(5) I understand that in sort { $b->[1] <=> $a->[1] } a descending numeric sort is being performed. However what I don't get is the [1] $b and $a both share. Also what's the relationship between $b and $a? I found an example of this type of sort on the net however it did not explain why $b and $a are used. Do they simply represent two different locations in a list?

    (6)The  map $_->[0] does not appear to follow the format map({expression}, list). How is this different to the standard map function?

    Thanks for your help! Sorry for these questions just clarifying my doubts.
Re^2: Delete all but the most recent backup file
by jagexCoder (Novice) on Jan 27, 2013 at 14:54 UTC
    Thanks it certainly is useful and does perform deletion. However I have two queries: (1) Komodo Edit reports:
    Name "main::DATA" used only once: possible typo at line 7 +3. readline() on unopened filehandle DATA at line 73.
    This is referring to <DATA> in the code. (2) It appears the code does the deletion based on the date listed in the filename, while this is ideal I've done the previous coding based on the day modified only (using -M) and not the date on the filename so I would like to keep it this way. Any ideas on how I could modify this to the way I did it? Much appreciated for all answers, apologies I am not very good at perl however I do get the odd scripts here and there done when needed. Thanks again!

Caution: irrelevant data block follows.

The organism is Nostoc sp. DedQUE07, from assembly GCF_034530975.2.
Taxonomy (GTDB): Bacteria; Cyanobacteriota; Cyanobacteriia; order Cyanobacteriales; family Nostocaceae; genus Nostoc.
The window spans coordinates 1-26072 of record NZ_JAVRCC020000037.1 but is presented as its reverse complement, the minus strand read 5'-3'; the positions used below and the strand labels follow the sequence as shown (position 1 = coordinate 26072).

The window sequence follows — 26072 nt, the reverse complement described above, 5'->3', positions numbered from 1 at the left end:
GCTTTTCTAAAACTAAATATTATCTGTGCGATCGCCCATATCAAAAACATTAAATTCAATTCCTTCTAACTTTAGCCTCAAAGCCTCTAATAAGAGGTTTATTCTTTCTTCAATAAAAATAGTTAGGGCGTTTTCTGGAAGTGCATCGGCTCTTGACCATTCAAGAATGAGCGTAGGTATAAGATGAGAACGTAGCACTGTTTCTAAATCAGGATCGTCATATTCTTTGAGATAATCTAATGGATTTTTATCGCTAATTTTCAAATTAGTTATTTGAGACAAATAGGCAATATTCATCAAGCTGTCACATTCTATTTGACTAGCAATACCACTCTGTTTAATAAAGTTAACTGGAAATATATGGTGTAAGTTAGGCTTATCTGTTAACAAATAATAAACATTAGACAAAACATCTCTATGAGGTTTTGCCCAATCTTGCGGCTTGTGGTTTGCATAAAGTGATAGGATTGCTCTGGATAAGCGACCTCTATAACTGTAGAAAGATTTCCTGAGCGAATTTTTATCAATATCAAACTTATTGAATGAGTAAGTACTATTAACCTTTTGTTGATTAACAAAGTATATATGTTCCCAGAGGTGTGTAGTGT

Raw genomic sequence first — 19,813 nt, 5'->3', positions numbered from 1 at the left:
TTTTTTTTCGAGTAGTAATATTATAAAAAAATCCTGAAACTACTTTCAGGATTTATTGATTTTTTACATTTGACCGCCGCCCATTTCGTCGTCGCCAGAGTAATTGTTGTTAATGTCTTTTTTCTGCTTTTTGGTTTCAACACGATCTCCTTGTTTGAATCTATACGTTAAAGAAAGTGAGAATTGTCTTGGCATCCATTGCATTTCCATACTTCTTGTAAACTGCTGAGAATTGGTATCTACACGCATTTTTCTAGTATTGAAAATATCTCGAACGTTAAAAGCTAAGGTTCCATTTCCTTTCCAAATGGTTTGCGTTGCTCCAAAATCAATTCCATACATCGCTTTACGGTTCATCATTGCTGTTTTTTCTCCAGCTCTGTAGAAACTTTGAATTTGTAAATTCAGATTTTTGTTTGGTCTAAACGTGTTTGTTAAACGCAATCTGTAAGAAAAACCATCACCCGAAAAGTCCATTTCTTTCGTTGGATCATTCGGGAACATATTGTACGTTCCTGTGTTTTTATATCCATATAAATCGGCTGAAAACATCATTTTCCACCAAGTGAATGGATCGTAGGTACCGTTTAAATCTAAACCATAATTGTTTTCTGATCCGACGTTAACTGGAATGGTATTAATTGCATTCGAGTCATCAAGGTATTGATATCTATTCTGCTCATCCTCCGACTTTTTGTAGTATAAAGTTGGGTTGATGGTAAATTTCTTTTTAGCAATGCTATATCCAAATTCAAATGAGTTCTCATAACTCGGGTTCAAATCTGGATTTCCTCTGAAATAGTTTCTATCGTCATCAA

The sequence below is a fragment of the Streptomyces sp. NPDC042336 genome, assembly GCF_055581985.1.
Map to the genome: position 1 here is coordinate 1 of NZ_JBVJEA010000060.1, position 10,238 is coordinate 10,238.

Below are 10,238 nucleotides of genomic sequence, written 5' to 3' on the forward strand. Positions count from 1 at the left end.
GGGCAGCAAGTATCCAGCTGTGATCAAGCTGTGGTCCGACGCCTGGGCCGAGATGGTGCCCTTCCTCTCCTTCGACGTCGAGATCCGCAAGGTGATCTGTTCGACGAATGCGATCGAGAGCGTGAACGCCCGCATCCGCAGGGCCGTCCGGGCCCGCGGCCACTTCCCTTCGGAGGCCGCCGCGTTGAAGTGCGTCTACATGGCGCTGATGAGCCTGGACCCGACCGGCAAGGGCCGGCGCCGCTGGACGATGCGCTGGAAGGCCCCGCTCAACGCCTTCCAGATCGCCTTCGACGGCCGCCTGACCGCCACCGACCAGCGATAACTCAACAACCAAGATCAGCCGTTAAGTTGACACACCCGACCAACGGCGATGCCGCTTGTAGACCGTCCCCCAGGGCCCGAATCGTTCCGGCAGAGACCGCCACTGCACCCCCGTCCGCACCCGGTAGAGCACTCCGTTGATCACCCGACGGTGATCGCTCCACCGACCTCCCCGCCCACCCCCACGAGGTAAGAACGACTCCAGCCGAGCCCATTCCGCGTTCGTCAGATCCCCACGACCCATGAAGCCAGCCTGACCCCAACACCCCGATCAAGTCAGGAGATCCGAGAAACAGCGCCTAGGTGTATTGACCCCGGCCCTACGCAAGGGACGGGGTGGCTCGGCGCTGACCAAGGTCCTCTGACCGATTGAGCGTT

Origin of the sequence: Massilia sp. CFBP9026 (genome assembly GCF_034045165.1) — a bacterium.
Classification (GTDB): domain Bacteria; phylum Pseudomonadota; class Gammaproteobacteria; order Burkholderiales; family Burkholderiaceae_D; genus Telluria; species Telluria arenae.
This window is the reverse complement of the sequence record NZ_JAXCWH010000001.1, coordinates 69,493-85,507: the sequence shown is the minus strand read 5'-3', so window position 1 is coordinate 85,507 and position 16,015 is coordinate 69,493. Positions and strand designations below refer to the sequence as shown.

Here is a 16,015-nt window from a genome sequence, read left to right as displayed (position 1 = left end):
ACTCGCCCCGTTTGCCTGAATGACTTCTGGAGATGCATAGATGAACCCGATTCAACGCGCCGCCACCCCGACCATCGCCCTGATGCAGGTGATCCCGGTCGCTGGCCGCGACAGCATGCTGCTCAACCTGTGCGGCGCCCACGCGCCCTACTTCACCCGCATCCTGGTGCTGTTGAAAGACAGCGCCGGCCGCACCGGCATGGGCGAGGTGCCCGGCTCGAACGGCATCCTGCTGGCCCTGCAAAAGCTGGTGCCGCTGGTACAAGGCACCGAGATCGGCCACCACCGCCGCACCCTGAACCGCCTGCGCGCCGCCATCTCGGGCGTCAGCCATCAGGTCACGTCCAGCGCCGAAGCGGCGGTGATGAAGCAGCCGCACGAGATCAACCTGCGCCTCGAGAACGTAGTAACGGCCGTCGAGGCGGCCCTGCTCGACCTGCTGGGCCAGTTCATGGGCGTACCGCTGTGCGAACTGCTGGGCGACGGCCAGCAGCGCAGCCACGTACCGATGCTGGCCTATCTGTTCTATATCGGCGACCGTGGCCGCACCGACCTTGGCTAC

You're most welcome!

      Yes, Komodo appears to just be alerting you about <DATA>, but should certainly know better, since there's a __DATA__ section.

      Try the following:

      use strict; use warnings; use File::stat; chomp( my @fileNames = <*.bak> ); my @sortedFileNames = map $_->[0], sort { $b->[1] <=> $a->[1] } map { my $stat = stat $_; [ $_, $stat->mtime ] } grep /^backup_\d\d_\d\d_\d{4}.bak$/, @fileNames; shift @sortedFileNames; if (@sortedFileNames) { print "$_\n" for @sortedFileNames; #unlink @sortedFileNames; }

      This stats each file for the modification time, using it in the sort. Also, note that a file glob's used to read directory files...

        Hi thanks, that works great! I modified the regular expression to the file naming format that we use at work. I just noticed that the system of sorting and preserving the latest backup and deleting the rest is the most efficient - my supervisor and dad (he's a programmer) said the same thing. I don't know why I stuck with the idea of using flags, I guess it's the little mistakes the not-that-experienced programmers make. This is a good learning experience! I'll figure out the syntax related to sorting that has been implemented and understand it fully. Thanks again to both of you - take care!
      I guess you'd have to replace the line
      map { my ( $d, $m, $y ) = /(\d+)/g; [ $_, "$y$m$d" ] }
      by something like
      map {[$_, -M $_]}
      However, currently I'm not often using these functions, so of course you should test it first, not that you end up keeping the oldest instead of the newest backup...